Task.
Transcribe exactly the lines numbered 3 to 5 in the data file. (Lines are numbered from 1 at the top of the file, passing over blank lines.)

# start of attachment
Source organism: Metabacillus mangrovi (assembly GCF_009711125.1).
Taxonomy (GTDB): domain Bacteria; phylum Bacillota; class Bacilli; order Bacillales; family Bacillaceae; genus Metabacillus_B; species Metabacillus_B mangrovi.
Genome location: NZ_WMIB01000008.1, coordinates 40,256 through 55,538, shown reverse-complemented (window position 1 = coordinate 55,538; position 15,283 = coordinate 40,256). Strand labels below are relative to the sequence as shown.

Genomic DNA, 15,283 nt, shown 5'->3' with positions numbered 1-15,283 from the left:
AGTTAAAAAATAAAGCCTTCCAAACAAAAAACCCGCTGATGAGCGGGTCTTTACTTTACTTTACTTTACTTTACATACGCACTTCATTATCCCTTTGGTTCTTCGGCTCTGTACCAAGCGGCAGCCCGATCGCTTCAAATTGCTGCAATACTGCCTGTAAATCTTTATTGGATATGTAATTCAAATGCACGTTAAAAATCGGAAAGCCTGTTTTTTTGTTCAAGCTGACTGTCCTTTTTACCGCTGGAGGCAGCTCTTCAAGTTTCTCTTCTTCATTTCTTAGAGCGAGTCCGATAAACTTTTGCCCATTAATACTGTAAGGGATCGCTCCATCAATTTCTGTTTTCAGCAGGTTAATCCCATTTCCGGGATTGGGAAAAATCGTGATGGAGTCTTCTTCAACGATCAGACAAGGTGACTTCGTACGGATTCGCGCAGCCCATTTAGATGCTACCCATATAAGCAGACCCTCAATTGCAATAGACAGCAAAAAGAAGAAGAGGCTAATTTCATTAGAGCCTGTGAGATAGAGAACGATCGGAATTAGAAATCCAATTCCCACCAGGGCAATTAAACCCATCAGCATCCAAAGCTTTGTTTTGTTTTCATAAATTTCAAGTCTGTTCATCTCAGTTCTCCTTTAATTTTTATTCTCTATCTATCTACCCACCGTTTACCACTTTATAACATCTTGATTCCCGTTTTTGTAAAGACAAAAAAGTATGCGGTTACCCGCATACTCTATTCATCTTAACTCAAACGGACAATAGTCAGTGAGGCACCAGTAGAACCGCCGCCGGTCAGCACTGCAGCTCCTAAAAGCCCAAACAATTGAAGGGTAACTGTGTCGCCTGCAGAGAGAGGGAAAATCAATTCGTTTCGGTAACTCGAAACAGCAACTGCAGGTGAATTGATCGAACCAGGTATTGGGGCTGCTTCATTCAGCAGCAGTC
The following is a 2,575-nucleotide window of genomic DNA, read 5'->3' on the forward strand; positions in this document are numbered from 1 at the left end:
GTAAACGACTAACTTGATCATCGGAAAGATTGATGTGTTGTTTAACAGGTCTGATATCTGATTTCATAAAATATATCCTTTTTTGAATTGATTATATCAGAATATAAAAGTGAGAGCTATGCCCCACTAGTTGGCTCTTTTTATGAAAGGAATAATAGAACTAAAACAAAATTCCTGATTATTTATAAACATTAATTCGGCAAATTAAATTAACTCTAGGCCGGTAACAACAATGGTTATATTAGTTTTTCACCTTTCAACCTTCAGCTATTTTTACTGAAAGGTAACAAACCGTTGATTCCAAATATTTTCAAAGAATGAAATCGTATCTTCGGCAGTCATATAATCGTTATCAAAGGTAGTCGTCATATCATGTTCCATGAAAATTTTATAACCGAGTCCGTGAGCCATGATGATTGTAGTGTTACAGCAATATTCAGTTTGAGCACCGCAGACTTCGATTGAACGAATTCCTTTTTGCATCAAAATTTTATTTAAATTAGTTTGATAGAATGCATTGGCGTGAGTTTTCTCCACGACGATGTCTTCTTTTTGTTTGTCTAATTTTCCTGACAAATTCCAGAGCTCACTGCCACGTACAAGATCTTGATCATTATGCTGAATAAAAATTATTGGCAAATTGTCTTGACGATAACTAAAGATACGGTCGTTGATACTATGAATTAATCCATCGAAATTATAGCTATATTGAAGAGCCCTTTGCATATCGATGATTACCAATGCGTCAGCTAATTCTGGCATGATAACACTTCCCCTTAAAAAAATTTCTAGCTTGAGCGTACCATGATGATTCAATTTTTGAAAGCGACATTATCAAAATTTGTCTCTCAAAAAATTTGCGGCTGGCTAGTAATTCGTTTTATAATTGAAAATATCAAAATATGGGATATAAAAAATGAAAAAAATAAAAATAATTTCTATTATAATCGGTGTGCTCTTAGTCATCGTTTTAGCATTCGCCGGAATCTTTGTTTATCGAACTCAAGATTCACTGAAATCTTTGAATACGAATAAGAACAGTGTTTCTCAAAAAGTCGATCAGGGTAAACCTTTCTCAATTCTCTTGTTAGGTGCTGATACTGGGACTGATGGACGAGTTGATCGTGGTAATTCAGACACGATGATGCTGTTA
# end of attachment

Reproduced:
Genome location: NZ_WMIB01000008.1, coordinates 40,256 through 55,538, shown reverse-complemented (window position 1 = coordinate 55,538; position 15,283 = coordinate 40,256). Strand labels below are relative to the sequence as shown.

Genomic DNA, 15,283 nt, shown 5'->3' with positions numbered 1-15,283 from the left:
AGTTAAAAAATAAAGCCTTCCAAACAAAAAACCCGCTGATGAGCGGGTCTTTACTTTACTTTACTTTACTTTACATACGCACTTCATTATCCCTTTGGTTCTTCGGCTCTGTACCAAGCGGCAGCCCGATCGCTTCAAATTGCTGCAATACTGCCTGTAAATCTTTATTGGATATGTAATTCAAATGCACGTTAAAAATCGGAAAGCCTGTTTTTTTGTTCAAGCTGACTGTCCTTTTTACCGCTGGAGGCAGCTCTTCAAGTTTCTCTTCTTCATTTCTTAGAGCGAGTCCGATAAACTTTTGCCCATTAATACTGTAAGGGATCGCTCCATCAATTTCTGTTTTCAGCAGGTTAATCCCATTTCCGGGATTGGGAAAAATCGTGATGGAGTCTTCTTCAACGATCAGACAAGGTGACTTCGTACGGATTCGCGCAGCCCATTTAGATGCTACCCATATAAGCAGACCCTCAATTGCAATAGACAGCAAAAAGAAGAAGAGGCTAATTTCATTAGAGCCTGTGAGATAGAGAACGATCGGAATTAGAAATCCAATTCCCACCAGGGCAATTAAACCCATCAGCATCCAAAGCTTTGTTTTGTTTTCATAAATTTCAAGTCTGTTCATCTCAGTTCTCCTTTAATTTTTATTCTCTATCTATCTACCCACCGTTTACCACTTTATAACATCTTGATTCCCGTTTTTGTAAAGACAAAAAAGTATGCGGTTACCCGCATACTCTATTCATCTTAACTCAAACGGACAATAGTCAGTGAGGCACCAGTAGAACCGCCGCCGGTCAGCACTGCAGCTCCTAAAAGCCCAAACAATTGAAGGGTAACTGTGTCGCCTGCAGAGAGAGGGAAAATCAATTCGTTTCGGTAACTCGAAACAGCAACTGCAGGTGAATTGATCGAACCAGGTATTGGGGCTGCTTCATTCAGCAGCAGTC